The Census holds a mirror up to New Zealand to reflect how this country is made up; where we live, how we live, what we have and what we need.

But this one has revealed something else about New Zealand in 2018 before the numbers have even been counted.

The problems caused by the shift to an online Census reflect a country straddling two ages in transition from an analogue to a digital world.

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It has revealed a divide between the digitally literate and those left behind for which technological advances can feel isolating and make participating harder.

Those who tapped out their Census on a smart phone while stirring dinner will ask what the problem is?

They'll probably find it unbelievable that receiving a letter with a code and online instructions instead of someone coming to the door (even though they can order a paper one) would have been stressful for some.

That's not hyperbole for the more vulnerable in our society. The very people whose data we most need to make a difference.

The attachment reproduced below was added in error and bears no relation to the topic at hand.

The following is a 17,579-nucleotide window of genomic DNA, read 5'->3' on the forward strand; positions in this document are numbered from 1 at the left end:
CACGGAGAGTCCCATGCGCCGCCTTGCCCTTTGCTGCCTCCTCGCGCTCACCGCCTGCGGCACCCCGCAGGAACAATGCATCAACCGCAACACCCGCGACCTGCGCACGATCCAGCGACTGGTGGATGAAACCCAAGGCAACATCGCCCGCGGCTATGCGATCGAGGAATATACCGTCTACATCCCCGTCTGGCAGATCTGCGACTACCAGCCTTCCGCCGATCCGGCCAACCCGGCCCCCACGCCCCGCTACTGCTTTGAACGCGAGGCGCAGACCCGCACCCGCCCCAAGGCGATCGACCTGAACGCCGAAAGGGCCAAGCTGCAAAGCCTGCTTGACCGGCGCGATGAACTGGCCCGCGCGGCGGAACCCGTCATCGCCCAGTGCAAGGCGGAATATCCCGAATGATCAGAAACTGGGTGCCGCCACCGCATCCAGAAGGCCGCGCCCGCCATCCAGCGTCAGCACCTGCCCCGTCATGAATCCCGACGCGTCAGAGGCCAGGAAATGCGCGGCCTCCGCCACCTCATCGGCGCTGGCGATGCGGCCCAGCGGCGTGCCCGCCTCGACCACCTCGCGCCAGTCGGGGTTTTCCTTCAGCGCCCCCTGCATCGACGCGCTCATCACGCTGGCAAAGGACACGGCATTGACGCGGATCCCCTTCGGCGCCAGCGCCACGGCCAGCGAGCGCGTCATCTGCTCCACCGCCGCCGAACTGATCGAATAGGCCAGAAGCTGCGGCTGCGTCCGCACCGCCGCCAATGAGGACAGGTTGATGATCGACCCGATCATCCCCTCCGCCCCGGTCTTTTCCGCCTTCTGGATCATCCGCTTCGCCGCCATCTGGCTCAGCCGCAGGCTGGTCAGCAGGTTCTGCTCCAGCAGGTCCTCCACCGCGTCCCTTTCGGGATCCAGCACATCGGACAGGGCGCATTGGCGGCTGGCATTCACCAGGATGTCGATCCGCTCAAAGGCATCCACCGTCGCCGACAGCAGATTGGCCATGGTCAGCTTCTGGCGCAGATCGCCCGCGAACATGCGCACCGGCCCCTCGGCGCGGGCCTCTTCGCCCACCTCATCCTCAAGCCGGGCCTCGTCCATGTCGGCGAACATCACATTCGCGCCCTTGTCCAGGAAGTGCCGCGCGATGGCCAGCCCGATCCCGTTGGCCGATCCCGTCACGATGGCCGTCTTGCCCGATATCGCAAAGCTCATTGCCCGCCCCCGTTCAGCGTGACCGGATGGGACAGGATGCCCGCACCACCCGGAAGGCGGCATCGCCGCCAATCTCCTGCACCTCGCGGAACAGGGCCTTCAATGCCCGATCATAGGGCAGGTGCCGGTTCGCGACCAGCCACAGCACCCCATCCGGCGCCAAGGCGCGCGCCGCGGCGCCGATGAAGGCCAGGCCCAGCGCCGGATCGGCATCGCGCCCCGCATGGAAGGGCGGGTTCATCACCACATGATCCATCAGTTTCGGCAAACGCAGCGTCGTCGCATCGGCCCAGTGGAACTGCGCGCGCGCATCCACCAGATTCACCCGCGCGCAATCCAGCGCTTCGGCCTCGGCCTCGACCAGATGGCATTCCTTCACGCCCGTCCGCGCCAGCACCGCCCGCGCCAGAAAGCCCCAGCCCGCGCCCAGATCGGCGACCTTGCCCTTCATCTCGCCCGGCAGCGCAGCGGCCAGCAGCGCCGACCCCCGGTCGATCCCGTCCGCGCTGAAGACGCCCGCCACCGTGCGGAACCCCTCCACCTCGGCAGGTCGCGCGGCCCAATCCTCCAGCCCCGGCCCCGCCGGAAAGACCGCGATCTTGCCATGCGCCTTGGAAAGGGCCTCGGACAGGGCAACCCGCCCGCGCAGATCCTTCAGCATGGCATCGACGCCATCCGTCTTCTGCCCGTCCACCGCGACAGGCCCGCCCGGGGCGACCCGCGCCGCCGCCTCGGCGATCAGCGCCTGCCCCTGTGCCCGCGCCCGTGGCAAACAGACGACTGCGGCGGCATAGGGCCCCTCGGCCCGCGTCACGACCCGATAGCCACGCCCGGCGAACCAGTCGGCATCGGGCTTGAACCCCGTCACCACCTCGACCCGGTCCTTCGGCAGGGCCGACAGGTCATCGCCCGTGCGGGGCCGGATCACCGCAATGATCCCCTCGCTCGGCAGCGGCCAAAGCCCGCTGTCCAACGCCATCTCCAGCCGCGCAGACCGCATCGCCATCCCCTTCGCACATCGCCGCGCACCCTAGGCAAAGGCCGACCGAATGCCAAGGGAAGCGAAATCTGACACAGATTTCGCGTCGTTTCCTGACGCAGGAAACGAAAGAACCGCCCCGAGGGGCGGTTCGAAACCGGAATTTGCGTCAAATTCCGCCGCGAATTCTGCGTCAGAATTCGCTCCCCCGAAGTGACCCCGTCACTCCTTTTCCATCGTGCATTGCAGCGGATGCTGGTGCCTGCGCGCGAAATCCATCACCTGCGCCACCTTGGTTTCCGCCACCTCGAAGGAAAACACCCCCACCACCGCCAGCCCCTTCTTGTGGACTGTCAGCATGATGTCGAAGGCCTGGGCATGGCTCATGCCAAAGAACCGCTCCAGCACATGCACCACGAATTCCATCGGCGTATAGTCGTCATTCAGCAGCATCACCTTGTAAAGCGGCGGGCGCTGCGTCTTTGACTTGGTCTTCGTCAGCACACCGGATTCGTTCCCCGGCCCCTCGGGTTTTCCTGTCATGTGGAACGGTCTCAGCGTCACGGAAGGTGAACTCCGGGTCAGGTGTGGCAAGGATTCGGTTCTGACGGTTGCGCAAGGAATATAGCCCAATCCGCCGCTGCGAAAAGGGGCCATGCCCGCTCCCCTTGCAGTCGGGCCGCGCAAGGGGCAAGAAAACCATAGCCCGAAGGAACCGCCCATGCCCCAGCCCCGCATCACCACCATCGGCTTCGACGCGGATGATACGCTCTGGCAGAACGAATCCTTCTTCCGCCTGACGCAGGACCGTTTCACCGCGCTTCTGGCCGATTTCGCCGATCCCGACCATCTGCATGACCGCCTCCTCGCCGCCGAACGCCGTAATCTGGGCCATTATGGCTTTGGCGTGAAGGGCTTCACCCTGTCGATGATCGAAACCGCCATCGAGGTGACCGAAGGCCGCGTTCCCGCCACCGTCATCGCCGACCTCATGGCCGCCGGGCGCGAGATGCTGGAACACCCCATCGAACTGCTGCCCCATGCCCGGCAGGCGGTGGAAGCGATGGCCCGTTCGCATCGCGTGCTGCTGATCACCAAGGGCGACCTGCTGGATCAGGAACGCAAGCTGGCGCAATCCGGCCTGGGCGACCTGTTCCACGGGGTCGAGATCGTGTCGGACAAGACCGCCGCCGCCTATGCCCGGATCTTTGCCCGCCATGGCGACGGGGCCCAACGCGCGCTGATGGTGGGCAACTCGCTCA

The shift to modern technology has also been hampered by, ironically, the use of old technology, the postal service, to deliver the codes with many households not receiving one.

Letters get lost, wet, stolen, tossed out or simply ignored.

That can't happen as easily with a person at every door in the country.

In future a fully digital Census will happen without issue when the population is ready.

But maybe the transition is happening too quickly.

To make the switch to an online Census more smooth, at least for this first one, every home in the country should have been visited as usual with online codes delivered by hand and paper versions if requested.

People would have known the Census was on, could have asked questions on the spot and been more comfortable with the change.

No Census will deliver 100 per cent accuracy but it has to be as easy as possible to get as close as possible.